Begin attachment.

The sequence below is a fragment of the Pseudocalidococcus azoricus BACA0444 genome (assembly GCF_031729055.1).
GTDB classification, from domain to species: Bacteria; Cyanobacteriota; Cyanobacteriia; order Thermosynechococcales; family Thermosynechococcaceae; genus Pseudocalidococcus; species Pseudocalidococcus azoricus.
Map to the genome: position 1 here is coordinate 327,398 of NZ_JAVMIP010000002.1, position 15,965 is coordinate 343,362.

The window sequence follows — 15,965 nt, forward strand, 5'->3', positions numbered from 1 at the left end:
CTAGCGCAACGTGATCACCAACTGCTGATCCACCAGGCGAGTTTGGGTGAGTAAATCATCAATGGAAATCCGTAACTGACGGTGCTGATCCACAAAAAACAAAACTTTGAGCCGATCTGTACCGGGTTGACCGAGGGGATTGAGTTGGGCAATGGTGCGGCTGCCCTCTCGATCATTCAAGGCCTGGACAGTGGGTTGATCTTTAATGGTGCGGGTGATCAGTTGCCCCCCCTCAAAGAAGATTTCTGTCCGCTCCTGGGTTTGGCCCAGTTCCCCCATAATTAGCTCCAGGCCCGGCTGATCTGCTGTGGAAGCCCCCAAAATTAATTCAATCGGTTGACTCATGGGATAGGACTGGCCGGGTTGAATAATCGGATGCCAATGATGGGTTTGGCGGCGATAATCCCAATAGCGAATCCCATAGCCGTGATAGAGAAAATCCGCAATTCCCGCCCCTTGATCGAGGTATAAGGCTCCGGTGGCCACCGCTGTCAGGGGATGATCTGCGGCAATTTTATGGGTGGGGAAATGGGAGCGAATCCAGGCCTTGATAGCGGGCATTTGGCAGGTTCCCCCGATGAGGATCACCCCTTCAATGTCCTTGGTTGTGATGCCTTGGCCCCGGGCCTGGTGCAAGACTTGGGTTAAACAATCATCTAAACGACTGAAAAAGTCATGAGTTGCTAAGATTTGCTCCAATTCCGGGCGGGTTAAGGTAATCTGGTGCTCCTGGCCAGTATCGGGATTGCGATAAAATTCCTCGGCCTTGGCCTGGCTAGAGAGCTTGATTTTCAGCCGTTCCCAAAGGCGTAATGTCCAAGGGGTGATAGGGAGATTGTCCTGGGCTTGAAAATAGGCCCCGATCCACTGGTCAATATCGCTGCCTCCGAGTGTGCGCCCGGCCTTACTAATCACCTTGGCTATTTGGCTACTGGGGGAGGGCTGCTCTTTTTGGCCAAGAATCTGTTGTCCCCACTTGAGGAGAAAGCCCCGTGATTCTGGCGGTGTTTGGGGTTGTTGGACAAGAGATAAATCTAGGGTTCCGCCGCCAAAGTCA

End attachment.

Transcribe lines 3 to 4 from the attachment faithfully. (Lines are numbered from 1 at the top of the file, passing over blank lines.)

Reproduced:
Map to the genome: position 1 here is coordinate 327,398 of NZ_JAVMIP010000002.1, position 15,965 is coordinate 343,362.

The window sequence follows — 15,965 nt, forward strand, 5'->3', positions numbered from 1 at the left end: